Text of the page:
The dispute between Northpointe and ProPublica raises the question of transparency and the auditing of data by an independent arbitrator to protect against bias. Cathy O’Neil, a former Barnard professor and analyst at D.E. Shaw, thinks a lot about safeguarding ordinary Americans from biased AI. In her book, Weapons of Math Destruction, she cautions that big corporate America is too willing to hand over the wheel to the algorithms without fully assessing the risks or implementing any oversight monitoring. “[Algorithms] replace human processes, but they’re not held to the same standards. People trust them too much,” declares O’Neil. Understanding the high stakes and lack of regulatory oversight by the current federal government, O’Neil left her high-paying Wall Street job to start a software auditing firm, O’Neil Risk Consulting & Algorithmic Auditing. In an interview with MIT Technology Review last summer, O’Neil frustratingly expressed that companies are more interested in the bottom line than protecting their employees, customers, and families from bias, “I’ll be honest with you. I have no clients right now.”
Most of the success of deconstructing “black boxes” is happening today at the US Department of Defense. DARPA has been funding the research of Dr. David Gunning to develop Explainable Artificial Intelligence (XAI). Understanding its own AI and that of foreign governments could be a huge advantage for America’s cyber military units. At the same time, like many DARPA-funded projects, civilian opportunities could offer societal benefits. According to Gunning’s statement, online XAI aims to “produce more explainable models, while maintaining a high level of learning performance (prediction accuracy); and enable human users to understand, appropriately trust, and effectively manage the emerging generation of artificially intelligent partners.” XAI plans to work with developers and user interfaces designers to foster “useful explanation dialogues for the end user,” to know when to trust or question the AI-generated data.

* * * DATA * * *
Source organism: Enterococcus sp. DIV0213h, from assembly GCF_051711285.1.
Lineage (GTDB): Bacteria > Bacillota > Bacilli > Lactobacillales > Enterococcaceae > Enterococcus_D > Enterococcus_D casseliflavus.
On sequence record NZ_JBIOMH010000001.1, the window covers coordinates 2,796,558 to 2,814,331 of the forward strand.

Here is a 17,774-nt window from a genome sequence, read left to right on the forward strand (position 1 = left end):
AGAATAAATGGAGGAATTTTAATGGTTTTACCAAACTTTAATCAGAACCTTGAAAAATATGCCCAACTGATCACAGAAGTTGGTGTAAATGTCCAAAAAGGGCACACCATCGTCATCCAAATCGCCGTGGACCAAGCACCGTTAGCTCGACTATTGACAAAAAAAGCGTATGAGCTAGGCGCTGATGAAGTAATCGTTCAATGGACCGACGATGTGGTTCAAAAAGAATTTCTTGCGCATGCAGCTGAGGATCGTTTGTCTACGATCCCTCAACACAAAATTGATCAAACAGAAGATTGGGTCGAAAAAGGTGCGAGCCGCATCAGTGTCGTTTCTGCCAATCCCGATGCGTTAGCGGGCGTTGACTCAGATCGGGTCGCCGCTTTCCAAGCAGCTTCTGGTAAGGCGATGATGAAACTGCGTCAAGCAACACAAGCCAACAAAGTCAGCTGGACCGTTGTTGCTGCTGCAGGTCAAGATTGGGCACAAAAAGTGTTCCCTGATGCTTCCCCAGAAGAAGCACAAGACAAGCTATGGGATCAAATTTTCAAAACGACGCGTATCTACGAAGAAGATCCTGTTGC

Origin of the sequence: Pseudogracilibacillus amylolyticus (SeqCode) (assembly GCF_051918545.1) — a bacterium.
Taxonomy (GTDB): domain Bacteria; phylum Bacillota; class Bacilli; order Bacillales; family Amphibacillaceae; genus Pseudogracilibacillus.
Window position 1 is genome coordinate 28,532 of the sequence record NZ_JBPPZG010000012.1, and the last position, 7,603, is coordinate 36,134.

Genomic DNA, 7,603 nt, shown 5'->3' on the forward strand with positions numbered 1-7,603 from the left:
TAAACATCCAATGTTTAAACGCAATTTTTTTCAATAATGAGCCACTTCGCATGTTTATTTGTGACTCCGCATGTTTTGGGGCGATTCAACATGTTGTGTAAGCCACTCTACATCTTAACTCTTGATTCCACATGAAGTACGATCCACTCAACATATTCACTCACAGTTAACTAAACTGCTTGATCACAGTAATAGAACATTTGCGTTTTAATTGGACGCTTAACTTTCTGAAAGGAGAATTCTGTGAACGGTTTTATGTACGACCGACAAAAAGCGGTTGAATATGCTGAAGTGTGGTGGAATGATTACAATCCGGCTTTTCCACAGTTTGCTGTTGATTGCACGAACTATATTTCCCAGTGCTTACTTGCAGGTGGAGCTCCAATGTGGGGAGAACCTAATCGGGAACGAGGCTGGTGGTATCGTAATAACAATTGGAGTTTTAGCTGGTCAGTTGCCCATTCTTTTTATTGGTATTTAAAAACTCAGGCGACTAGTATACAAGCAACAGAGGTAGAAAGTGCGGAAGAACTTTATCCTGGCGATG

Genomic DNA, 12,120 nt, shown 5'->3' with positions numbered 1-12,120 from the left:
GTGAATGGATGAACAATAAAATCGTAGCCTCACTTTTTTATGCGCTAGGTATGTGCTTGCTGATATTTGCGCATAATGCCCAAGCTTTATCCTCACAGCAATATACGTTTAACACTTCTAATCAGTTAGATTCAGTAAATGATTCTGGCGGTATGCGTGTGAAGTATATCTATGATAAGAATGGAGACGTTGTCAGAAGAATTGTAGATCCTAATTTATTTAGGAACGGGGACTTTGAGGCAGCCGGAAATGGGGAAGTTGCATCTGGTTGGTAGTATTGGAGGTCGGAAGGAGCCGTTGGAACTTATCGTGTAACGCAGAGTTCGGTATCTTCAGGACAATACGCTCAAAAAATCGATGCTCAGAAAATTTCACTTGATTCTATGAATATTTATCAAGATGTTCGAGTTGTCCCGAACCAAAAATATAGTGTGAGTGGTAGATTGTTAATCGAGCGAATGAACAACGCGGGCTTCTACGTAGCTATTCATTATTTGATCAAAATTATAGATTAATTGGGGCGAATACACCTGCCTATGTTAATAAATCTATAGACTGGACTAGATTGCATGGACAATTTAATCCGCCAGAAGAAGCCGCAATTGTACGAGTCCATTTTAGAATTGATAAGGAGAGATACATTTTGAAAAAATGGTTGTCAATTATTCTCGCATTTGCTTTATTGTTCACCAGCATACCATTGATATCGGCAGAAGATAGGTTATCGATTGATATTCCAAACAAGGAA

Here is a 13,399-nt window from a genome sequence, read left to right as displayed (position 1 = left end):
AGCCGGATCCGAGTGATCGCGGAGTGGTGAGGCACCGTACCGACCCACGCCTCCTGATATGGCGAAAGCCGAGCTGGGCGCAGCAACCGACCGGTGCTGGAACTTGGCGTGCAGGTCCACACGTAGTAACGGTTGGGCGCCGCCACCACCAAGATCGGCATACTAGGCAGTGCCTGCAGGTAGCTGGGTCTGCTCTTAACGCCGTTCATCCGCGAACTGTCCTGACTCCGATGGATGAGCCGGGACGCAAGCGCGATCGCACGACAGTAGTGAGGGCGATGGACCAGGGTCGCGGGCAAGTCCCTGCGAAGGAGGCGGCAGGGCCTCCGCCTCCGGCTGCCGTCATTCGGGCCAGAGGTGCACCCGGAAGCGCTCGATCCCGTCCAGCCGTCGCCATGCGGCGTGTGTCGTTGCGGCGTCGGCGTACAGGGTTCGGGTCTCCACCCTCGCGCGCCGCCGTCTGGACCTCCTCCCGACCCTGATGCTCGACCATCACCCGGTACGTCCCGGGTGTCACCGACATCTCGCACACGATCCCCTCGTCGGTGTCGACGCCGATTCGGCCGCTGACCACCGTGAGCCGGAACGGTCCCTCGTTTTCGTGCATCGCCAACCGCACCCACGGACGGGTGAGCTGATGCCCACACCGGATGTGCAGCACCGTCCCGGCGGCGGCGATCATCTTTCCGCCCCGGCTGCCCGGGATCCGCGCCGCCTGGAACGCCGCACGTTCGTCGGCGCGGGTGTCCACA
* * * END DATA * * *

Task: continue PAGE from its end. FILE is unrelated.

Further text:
Besides DARPA, many large technology companies and universities are starting to create think tanks, conferences and policy groups to develop standards that test AI bias. The results have been startling – ranging from computer vision sensors that negatively identify people of color to gender bias in employment management software to blatant racism of natural language processing systems to security robots that run over kids identified mistakenly as threats. As an example of how training data affects outcomes, when Google first released its image processing software, the AI identified photos of African Americans as “gorillas,” because the engineers failed to provide enough minority examples into the neural network.
Ultimately artificial intelligence reflects the people that program it, as every human being brings with him his own experiences that shape personal biases. According to Kathleen Walch, host of AI Today podcast, “If the researchers and developers developing our AI systems are themselves lacking diversity, then the problems that AI systems solve and training data used both become biased based on what these data scientists feed into AI training data,” Walch advocates that hiring diversity can bring “about different ways of thinking, different ethics and different mindsets. Together, this creates more diverse and less biased AI systems. This will result in more representative data models, diverse and different problems for AI solutions to solve, and different use cases feed to these systems if there is a more diverse group feeding that information.”
Before leaving SXSW, I attended a panel hosted by the IEEE on “Algorithms, Unconscious Bias & AI,” amazingly all led by female panelists including one person of color. Hiring basis became a big theme of their discussion. Following the talk, I hopped into my Uber and pleasantly rode to the airport reflecting on a statement made earlier in the day by John Krafcik, Cheif Executive, of Waymo. Krafcik boasted that Waymo’s mission is to build “the world’s most experienced driver,” I just hope that the training data is not from New York City cabbies.